The invention can also be applied to a continuous side and end coating of a closed-end drawn container, which is particularly attractive if the printing on the side is oriented so that the printed closed-end becomes the top of the container, with a conventional cap across the bottom of the container serving as the base. In order to accomplish this result, the design shown in FIG. 5 is modified as shown in FIG. 10 to add decorative .printing in the area surrounded by the edge B" in FIG. 5 (e.g., stripes 71 and 72 respectively joining stripes 18 and 20, and 19 and 21). The background color of the central decoration preferably merges with the background color on the outside of edge B, so that this edge disappears. FIG. 11 shows the decorated closed end of a container 80 drawn from the decorated flat stock 7 shown in FIG. 10, and FIG. 11 shows a perspective view of the container 80', with side and top shown on its side and closed end to illustrate printing oriented to make the closed end the top of the container (portions of the decoration shown in the other figures are omitted for convenience of illustration). The closed end is not distorted during the drawing operation, and very little by the shallow circular channels or the like which are conventionally impressed in the closed ends of drawn containers. The closed end, therefore, is a good place for fine print, as this is the print most affected by any slight distortions which may occur when the printed side Wall is drawn.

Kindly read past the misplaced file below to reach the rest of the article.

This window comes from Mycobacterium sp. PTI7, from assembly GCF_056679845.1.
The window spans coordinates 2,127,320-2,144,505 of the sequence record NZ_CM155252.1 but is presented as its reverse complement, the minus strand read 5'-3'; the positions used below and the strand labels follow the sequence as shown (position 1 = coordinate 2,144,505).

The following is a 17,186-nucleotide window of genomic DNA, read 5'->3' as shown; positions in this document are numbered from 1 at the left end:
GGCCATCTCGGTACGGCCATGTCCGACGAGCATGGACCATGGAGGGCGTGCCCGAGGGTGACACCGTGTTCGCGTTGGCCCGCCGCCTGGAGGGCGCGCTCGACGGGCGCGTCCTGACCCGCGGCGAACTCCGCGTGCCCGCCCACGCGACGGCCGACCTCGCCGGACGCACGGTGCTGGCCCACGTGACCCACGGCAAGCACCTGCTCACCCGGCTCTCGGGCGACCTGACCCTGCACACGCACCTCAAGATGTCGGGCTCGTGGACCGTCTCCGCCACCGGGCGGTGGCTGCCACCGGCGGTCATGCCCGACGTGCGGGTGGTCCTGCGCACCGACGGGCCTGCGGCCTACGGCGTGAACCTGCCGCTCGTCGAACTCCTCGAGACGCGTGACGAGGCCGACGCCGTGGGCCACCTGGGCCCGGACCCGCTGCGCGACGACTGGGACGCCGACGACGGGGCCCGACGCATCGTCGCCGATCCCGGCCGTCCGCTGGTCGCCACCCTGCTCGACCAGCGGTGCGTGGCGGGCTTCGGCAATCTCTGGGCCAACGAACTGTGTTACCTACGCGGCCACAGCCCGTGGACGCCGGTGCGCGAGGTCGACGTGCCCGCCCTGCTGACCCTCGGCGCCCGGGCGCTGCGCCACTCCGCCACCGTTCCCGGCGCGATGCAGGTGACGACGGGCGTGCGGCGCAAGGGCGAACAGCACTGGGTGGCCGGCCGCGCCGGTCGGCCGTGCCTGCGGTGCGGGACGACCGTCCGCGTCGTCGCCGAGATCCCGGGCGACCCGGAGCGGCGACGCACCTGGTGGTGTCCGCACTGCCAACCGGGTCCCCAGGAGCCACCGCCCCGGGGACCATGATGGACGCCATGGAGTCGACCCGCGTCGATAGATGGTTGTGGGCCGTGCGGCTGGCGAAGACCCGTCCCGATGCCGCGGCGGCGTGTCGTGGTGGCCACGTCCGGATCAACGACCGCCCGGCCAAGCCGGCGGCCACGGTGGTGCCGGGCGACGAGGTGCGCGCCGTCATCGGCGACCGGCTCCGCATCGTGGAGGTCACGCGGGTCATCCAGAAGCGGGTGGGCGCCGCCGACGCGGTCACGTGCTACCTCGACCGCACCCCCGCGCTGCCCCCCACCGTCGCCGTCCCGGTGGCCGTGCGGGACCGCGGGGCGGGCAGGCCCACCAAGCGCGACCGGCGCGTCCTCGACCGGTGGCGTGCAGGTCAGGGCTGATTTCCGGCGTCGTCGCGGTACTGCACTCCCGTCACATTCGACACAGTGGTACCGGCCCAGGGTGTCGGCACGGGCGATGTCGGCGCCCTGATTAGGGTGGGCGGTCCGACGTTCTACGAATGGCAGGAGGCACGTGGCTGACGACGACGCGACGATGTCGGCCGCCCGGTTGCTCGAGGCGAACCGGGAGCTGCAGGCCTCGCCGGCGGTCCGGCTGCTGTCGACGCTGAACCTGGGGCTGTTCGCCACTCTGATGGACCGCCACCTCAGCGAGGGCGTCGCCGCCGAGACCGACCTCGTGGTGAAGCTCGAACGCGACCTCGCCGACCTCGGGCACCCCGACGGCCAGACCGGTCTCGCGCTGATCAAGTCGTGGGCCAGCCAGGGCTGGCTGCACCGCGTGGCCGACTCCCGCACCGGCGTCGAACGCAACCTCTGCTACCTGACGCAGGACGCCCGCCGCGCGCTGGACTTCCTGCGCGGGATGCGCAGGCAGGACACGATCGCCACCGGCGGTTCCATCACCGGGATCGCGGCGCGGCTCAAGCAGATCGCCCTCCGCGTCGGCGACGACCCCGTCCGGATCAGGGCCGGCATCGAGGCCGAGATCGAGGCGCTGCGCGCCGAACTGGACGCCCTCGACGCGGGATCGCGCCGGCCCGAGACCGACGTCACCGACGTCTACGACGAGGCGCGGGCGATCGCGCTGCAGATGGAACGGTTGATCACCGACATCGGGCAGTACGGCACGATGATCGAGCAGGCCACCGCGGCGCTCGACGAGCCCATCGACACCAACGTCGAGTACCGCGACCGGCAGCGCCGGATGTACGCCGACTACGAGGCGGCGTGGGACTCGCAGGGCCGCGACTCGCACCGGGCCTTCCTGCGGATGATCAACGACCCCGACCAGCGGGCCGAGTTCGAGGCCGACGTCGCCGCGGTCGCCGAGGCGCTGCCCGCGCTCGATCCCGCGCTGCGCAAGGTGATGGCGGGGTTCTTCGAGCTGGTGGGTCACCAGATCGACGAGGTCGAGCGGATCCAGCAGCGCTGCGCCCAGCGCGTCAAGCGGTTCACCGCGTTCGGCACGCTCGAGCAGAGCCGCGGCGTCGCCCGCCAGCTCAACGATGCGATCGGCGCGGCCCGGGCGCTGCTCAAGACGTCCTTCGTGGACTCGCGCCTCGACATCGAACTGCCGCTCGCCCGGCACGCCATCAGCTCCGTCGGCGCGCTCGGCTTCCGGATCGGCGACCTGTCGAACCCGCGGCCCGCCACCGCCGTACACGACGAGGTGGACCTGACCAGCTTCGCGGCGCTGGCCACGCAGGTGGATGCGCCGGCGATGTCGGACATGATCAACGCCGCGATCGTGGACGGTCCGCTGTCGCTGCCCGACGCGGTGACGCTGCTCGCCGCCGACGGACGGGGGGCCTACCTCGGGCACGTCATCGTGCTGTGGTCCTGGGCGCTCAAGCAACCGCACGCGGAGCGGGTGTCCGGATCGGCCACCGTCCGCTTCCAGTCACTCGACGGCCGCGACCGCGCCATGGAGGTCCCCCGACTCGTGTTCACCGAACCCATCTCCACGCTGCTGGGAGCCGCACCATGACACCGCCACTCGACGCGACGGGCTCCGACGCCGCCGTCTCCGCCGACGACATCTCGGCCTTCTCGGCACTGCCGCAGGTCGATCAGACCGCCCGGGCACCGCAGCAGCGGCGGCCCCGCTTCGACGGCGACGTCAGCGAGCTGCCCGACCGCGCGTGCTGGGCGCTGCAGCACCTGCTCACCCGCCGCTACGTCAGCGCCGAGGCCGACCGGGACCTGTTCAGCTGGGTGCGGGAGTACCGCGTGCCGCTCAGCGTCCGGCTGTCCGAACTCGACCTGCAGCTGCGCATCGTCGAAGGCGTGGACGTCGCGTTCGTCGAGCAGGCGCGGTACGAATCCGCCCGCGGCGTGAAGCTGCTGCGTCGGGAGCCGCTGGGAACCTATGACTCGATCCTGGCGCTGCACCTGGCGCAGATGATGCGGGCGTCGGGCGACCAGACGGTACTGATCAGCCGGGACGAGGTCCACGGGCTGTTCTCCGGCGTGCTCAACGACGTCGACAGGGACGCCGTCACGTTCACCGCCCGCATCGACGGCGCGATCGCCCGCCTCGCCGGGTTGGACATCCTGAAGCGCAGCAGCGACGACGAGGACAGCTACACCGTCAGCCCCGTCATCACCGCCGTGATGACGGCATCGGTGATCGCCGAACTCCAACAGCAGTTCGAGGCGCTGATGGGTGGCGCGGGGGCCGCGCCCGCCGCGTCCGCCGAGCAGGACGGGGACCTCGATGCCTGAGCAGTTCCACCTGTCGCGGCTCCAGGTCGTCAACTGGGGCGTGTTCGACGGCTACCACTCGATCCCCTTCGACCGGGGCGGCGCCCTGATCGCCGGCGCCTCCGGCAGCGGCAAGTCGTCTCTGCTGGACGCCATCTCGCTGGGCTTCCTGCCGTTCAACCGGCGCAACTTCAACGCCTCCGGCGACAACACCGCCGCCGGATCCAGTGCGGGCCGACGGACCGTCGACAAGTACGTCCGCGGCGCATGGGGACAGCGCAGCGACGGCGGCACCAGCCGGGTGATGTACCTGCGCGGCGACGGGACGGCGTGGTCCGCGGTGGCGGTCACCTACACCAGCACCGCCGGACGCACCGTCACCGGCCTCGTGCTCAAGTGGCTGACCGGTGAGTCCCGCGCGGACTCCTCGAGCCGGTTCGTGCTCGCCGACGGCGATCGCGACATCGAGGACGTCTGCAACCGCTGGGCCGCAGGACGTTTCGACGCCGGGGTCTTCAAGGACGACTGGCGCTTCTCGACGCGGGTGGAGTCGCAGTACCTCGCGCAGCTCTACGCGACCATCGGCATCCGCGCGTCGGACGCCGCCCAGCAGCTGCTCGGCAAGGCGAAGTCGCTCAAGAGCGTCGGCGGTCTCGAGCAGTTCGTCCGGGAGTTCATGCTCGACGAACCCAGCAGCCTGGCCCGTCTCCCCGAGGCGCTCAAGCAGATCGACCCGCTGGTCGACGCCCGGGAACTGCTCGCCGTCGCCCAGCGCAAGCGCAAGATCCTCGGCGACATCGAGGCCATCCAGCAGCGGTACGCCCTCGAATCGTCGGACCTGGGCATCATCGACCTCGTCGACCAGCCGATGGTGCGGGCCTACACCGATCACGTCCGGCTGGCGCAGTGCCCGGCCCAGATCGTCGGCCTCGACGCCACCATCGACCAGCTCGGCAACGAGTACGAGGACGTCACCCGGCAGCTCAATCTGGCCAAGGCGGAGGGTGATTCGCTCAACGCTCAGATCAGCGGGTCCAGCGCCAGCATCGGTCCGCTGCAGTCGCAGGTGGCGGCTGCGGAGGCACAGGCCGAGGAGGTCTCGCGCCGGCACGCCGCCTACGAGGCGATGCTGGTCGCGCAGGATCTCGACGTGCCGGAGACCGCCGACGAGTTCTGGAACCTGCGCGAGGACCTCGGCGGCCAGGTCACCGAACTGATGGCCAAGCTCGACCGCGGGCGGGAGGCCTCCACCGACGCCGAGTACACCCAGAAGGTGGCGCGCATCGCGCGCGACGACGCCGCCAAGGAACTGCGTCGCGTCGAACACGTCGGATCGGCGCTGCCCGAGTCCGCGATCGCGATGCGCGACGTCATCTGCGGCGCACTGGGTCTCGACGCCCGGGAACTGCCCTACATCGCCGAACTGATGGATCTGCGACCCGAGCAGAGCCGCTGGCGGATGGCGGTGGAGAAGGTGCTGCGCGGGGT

In other embodiments still in accordance with the pre ent invention, the art work 10, mounted flat on copy board 40, as in FIG. 2, is-copied by use of camera 44 while the distorting prism 42 is omitted from the step represented by FIG. 2, and the art Work in the resulting substantially true undistorted fiat photograph is characterized by having substantially the same vertical dimension to horizontal dimension ratio as do comparable vertical and horizontal dimensions of the art work which is to occur in reproduced form on the drawn product, and conveniently the photograph taken by the camera 44 is a photographic negative which, instead of the distorted copy 10' indicated in FIG. 3, is wrapped around the cylindrical glass support 60 and is associated with a particular mirror 62 that in and of itself gives a properly distorted image of the art work from the undistorted copy of the work on the cylindrical glass support 60. Photographing the latter distorted image by use of camera 66 as in FIG. 4 thereafter ensues, this stock is preprinted from the latter image .as in accordance with the general procedures indicated hereinbefore, and the preprinted stock is drawn and thereby forms a resulting drawn product including a substantially true reproduction of the art work 10.